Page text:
While it is still widely expected that the Fed will raise rates at its next meeting Dec. 18 to 19, Deutsche Bank wrote to clients that Powell’s and Clarida’s speeches last week may have marked a shift in the central bank’s tone for the future. The speeches “by the FOMC’s leadership had the potential to mark a turning point in the Fed’s narrative about its tightening cycle. While we view Chair Powell and Vice Chair Clarida’s comments as raising the risk of a Fed pause as early as the first half of 2019, we do not believe their comments undermine the pre-existing Fed narrative that monetary policy should be returned to a neutral stance.”
Crude oil (CL=F) has been getting pummeled. After falling below $50 a barrel this week, the commodity just posted its worst month in a decade as global supply concerns continue to weigh on prices. The Organization of Petroleum Exporting Countries (OPEC) will meet in Vienna on Thursday. Because of oil’s recent weakness, the meeting between OPEC and its main partner Russia will be an extremely important meeting.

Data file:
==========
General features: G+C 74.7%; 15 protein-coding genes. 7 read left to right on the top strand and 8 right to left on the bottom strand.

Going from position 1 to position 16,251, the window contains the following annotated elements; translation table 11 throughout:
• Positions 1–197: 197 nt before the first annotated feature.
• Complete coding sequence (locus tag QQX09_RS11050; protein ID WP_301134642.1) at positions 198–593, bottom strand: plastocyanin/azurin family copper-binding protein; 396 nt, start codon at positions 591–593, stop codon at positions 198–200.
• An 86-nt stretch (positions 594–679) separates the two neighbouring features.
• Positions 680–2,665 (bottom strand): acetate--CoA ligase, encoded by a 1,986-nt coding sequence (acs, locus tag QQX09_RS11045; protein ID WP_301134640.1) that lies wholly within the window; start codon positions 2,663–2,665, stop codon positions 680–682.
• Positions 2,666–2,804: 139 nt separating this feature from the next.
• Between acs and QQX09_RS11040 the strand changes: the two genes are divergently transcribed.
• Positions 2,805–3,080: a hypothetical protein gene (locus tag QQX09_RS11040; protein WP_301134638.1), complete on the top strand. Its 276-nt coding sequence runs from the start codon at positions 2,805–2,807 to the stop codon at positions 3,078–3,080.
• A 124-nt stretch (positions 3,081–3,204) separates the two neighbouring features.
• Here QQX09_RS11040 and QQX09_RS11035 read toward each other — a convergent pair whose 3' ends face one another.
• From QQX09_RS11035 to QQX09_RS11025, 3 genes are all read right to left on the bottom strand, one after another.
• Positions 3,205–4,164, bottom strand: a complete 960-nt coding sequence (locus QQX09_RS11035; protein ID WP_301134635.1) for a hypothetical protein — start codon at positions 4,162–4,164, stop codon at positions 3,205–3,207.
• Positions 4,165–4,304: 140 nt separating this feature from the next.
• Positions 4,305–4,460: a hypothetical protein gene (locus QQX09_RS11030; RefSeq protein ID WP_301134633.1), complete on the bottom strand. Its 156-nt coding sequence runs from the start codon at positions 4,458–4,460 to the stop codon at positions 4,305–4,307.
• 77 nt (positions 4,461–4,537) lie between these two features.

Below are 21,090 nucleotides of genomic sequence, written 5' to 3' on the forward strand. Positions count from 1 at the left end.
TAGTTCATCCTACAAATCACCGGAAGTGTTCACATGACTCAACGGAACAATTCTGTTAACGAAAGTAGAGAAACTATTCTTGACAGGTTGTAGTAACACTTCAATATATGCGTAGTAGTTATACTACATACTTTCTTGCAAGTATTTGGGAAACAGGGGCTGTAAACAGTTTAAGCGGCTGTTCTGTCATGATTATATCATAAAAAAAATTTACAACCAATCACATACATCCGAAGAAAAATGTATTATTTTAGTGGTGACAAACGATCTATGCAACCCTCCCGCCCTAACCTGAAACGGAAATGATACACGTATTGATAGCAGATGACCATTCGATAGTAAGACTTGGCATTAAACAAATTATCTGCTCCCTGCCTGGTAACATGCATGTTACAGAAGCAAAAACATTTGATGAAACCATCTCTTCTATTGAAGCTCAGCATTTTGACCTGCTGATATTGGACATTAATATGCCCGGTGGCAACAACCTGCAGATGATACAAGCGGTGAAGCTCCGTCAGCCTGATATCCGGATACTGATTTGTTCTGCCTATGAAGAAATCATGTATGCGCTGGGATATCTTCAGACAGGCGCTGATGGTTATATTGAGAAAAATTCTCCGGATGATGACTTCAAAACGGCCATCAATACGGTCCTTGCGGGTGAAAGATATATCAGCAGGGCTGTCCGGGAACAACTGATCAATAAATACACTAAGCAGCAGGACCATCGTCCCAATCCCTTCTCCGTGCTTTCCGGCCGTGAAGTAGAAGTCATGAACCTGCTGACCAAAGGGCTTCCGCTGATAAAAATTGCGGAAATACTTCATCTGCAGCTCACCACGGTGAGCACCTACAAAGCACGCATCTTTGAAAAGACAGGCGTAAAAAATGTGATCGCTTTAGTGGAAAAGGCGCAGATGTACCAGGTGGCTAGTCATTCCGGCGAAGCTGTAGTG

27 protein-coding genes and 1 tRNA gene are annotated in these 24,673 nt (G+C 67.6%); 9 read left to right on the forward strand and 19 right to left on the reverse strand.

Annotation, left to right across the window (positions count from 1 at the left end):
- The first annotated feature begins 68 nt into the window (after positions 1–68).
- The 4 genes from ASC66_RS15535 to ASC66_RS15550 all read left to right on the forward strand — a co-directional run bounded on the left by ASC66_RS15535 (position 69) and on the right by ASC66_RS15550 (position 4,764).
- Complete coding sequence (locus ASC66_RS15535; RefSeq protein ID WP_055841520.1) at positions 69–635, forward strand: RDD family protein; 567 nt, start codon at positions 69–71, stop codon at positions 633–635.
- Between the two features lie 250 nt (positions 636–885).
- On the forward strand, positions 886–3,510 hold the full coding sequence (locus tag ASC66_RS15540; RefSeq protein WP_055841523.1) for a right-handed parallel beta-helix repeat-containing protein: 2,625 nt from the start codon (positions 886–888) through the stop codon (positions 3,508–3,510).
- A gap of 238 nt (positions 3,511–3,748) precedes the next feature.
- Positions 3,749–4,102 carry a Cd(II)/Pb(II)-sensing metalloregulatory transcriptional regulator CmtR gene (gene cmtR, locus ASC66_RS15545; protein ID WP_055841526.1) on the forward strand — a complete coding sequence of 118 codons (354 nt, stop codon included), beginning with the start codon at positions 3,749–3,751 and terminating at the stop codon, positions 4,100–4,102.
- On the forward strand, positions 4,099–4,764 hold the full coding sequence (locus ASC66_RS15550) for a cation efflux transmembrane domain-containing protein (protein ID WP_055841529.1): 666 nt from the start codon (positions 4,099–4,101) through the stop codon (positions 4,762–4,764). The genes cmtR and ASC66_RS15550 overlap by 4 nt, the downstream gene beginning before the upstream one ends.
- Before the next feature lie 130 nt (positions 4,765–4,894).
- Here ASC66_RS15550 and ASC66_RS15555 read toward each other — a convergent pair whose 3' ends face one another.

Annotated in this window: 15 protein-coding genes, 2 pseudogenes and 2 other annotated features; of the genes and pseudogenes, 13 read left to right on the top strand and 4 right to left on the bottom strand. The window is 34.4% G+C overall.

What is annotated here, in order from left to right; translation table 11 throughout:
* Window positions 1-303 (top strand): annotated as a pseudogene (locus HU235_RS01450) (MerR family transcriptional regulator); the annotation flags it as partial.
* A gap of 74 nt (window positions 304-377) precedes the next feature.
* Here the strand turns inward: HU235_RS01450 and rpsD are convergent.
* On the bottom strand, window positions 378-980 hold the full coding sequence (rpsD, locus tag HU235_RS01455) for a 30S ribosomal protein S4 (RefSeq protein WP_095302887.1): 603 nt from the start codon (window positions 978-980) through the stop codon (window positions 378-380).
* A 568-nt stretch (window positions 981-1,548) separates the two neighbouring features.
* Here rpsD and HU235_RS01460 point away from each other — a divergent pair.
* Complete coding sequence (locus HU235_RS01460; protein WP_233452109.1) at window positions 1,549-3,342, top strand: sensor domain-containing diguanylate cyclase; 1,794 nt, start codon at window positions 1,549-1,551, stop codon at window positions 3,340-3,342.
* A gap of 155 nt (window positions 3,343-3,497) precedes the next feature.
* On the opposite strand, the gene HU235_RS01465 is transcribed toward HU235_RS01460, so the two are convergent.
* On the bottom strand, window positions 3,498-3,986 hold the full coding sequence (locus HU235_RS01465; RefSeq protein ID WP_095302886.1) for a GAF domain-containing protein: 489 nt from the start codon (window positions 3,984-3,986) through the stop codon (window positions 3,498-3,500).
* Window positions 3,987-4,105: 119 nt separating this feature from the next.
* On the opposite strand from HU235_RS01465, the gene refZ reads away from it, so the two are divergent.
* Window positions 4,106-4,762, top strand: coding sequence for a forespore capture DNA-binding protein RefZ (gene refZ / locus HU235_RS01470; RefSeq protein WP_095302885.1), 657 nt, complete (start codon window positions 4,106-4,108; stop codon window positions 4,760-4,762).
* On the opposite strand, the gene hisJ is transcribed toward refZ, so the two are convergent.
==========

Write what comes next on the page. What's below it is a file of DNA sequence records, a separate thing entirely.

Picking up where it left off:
“The next OPEC meeting will likely be closely monitored by markets given recent oil price movements (Brent and WTI decreased 30% since early October). While it is was earlier believed that Saudi Arabia would agree to cut production, recent statements suggest that may not be the case unless other oil producers also cut output,” Barclays wrote in a note.